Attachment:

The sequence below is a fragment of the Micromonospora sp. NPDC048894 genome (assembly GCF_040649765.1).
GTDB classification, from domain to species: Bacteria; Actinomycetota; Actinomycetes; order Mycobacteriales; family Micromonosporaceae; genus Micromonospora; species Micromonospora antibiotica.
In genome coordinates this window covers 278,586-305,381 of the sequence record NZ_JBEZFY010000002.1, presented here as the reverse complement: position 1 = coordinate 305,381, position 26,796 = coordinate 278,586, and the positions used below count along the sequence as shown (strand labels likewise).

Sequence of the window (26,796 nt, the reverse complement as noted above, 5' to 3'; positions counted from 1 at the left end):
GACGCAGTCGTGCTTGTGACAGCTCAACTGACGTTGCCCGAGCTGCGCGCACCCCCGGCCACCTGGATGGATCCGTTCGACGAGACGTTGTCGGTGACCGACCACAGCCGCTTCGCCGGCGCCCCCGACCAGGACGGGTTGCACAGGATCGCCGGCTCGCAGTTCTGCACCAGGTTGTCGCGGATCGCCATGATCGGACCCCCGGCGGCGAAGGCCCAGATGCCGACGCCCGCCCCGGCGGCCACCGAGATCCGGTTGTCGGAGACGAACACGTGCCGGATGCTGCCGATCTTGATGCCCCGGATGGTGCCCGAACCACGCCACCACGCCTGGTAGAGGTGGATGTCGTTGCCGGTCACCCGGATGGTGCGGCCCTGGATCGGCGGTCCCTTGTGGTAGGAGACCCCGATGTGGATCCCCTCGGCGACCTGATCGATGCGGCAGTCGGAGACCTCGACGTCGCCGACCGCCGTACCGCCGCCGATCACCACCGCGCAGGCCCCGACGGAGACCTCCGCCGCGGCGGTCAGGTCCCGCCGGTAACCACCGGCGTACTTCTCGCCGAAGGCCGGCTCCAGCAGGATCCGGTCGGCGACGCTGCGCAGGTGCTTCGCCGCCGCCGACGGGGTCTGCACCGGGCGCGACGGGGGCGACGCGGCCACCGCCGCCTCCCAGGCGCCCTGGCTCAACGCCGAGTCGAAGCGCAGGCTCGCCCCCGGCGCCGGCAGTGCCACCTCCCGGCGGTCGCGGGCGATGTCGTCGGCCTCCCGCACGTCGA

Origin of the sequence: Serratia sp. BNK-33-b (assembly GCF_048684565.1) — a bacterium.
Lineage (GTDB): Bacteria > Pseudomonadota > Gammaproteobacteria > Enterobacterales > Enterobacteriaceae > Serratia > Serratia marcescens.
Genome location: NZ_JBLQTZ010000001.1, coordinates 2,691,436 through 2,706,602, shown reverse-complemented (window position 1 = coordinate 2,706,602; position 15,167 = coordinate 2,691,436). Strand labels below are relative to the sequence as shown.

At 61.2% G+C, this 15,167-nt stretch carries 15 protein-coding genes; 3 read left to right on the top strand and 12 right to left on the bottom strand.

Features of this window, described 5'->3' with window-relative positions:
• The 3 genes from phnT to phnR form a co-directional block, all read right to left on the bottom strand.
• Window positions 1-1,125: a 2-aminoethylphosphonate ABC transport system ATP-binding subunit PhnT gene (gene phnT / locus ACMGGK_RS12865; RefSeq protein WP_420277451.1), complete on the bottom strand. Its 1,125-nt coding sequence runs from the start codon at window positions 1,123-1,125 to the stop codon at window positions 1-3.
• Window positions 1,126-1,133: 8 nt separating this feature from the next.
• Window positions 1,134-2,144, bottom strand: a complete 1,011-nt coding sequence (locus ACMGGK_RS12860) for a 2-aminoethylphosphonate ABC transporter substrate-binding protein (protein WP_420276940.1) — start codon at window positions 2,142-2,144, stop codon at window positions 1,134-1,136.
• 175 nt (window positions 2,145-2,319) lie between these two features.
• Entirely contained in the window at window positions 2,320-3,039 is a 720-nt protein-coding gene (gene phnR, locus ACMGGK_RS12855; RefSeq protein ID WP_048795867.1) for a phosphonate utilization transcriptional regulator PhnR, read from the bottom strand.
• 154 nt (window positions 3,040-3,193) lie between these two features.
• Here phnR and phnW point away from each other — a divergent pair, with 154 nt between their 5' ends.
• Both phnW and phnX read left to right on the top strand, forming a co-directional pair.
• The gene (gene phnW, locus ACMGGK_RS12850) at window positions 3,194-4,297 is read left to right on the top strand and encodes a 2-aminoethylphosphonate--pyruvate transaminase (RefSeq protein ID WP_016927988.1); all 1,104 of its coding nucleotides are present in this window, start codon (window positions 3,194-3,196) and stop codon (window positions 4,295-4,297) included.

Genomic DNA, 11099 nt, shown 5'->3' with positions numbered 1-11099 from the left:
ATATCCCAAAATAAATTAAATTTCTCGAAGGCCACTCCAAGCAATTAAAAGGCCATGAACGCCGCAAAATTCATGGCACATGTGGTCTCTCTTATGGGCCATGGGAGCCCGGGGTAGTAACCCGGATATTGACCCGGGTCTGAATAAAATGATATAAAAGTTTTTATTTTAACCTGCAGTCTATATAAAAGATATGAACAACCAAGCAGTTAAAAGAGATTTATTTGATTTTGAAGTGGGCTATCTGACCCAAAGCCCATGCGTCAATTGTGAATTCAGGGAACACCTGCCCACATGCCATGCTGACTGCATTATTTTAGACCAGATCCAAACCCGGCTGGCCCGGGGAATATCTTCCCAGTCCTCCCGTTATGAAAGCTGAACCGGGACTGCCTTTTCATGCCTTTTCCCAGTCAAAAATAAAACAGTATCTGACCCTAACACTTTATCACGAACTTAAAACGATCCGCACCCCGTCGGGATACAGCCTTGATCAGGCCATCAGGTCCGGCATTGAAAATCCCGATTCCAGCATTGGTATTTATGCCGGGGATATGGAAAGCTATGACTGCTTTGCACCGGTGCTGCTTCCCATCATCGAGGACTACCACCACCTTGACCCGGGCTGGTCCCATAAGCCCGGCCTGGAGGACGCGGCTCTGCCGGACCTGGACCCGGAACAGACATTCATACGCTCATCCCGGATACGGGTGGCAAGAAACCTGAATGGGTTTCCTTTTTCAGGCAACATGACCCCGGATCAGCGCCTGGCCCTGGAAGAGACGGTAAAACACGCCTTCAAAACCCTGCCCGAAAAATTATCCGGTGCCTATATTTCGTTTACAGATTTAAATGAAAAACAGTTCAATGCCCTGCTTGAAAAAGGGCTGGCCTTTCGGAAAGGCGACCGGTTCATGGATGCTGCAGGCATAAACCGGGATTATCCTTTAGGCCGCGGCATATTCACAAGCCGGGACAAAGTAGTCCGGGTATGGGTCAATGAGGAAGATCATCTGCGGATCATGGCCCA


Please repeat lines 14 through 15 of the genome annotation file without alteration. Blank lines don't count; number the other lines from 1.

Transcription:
• Window positions 1,134-2,144, bottom strand: a complete 1,011-nt coding sequence (locus ACMGGK_RS12860) for a 2-aminoethylphosphonate ABC transporter substrate-binding protein (protein WP_420276940.1) — start codon at window positions 2,142-2,144, stop codon at window positions 1,134-1,136.
• 175 nt (window positions 2,145-2,319) lie between these two features.